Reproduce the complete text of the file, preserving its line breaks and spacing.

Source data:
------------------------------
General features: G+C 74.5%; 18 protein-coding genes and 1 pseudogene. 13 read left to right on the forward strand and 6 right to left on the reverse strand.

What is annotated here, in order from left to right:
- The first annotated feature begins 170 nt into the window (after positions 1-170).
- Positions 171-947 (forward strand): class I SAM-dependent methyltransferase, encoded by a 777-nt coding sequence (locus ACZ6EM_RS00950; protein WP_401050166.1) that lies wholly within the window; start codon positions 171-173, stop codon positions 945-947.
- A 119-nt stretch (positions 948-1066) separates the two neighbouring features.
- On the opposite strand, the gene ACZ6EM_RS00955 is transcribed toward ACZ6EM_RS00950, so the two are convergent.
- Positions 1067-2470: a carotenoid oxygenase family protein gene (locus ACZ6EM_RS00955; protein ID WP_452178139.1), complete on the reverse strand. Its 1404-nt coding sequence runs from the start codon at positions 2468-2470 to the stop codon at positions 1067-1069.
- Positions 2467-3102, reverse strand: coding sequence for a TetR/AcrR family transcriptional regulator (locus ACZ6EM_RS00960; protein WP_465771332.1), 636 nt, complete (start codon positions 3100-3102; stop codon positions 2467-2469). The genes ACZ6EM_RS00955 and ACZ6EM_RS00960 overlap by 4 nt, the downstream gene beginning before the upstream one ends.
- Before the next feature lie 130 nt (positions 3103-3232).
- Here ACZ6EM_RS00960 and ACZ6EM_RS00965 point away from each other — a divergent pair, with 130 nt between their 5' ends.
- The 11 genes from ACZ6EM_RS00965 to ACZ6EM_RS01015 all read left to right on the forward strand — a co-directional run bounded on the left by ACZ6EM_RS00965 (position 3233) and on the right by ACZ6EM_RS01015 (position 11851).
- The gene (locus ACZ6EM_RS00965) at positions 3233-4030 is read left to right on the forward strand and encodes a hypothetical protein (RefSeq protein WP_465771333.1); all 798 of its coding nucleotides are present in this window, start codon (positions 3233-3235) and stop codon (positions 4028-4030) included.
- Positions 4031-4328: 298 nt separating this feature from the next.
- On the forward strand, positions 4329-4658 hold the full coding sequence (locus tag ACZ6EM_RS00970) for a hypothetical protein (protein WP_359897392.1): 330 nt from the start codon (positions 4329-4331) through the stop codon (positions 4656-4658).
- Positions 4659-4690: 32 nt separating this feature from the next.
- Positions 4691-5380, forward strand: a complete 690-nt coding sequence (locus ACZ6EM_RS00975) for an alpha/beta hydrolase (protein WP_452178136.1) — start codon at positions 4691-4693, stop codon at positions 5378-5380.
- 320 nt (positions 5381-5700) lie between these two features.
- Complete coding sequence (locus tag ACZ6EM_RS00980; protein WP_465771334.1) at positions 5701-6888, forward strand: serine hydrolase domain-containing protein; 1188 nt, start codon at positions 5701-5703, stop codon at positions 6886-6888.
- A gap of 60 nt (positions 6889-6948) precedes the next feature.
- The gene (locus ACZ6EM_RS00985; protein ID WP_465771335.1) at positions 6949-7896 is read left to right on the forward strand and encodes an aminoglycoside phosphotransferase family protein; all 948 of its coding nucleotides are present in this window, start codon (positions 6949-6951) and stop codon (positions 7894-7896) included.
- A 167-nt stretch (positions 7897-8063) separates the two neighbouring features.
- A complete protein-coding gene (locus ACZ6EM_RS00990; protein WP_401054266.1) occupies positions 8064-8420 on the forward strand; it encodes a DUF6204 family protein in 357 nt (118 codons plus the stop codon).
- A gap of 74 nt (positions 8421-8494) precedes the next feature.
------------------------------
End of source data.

General features: G+C 74.5%; 18 protein-coding genes and 1 pseudogene. 13 read left to right on the forward strand and 6 right to left on the reverse strand.

What is annotated here, in order from left to right:
- The first annotated feature begins 170 nt into the window (after positions 1-170).
- Positions 171-947 (forward strand): class I SAM-dependent methyltransferase, encoded by a 777-nt coding sequence (locus ACZ6EM_RS00950; protein WP_401050166.1) that lies wholly within the window; start codon positions 171-173, stop codon positions 945-947.
- A 119-nt stretch (positions 948-1066) separates the two neighbouring features.
- On the opposite strand, the gene ACZ6EM_RS00955 is transcribed toward ACZ6EM_RS00950, so the two are convergent.
- Positions 1067-2470: a carotenoid oxygenase family protein gene (locus ACZ6EM_RS00955; protein ID WP_452178139.1), complete on the reverse strand. Its 1404-nt coding sequence runs from the start codon at positions 2468-2470 to the stop codon at positions 1067-1069.
- Positions 2467-3102, reverse strand: coding sequence for a TetR/AcrR family transcriptional regulator (locus ACZ6EM_RS00960; protein WP_465771332.1), 636 nt, complete (start codon positions 3100-3102; stop codon positions 2467-2469). The genes ACZ6EM_RS00955 and ACZ6EM_RS00960 overlap by 4 nt, the downstream gene beginning before the upstream one ends.
- Before the next feature lie 130 nt (positions 3103-3232).
- Here ACZ6EM_RS00960 and ACZ6EM_RS00965 point away from each other — a divergent pair, with 130 nt between their 5' ends.
- The 11 genes from ACZ6EM_RS00965 to ACZ6EM_RS01015 all read left to right on the forward strand — a co-directional run bounded on the left by ACZ6EM_RS00965 (position 3233) and on the right by ACZ6EM_RS01015 (position 11851).
- The gene (locus ACZ6EM_RS00965) at positions 3233-4030 is read left to right on the forward strand and encodes a hypothetical protein (RefSeq protein WP_465771333.1); all 798 of its coding nucleotides are present in this window, start codon (positions 3233-3235) and stop codon (positions 4028-4030) included.
- Positions 4031-4328: 298 nt separating this feature from the next.
- On the forward strand, positions 4329-4658 hold the full coding sequence (locus tag ACZ6EM_RS00970) for a hypothetical protein (protein WP_359897392.1): 330 nt from the start codon (positions 4329-4331) through the stop codon (positions 4656-4658).
- Positions 4659-4690: 32 nt separating this feature from the next.
- Positions 4691-5380, forward strand: a complete 690-nt coding sequence (locus ACZ6EM_RS00975) for an alpha/beta hydrolase (protein WP_452178136.1) — start codon at positions 4691-4693, stop codon at positions 5378-5380.
- 320 nt (positions 5381-5700) lie between these two features.
- Complete coding sequence (locus tag ACZ6EM_RS00980; protein WP_465771334.1) at positions 5701-6888, forward strand: serine hydrolase domain-containing protein; 1188 nt, start codon at positions 5701-5703, stop codon at positions 6886-6888.
- A gap of 60 nt (positions 6889-6948) precedes the next feature.
- The gene (locus ACZ6EM_RS00985; protein ID WP_465771335.1) at positions 6949-7896 is read left to right on the forward strand and encodes an aminoglycoside phosphotransferase family protein; all 948 of its coding nucleotides are present in this window, start codon (positions 6949-6951) and stop codon (positions 7894-7896) included.
- A 167-nt stretch (positions 7897-8063) separates the two neighbouring features.
- A complete protein-coding gene (locus ACZ6EM_RS00990; protein WP_401054266.1) occupies positions 8064-8420 on the forward strand; it encodes a DUF6204 family protein in 357 nt (118 codons plus the stop codon).
- A gap of 74 nt (positions 8421-8494) precedes the next feature.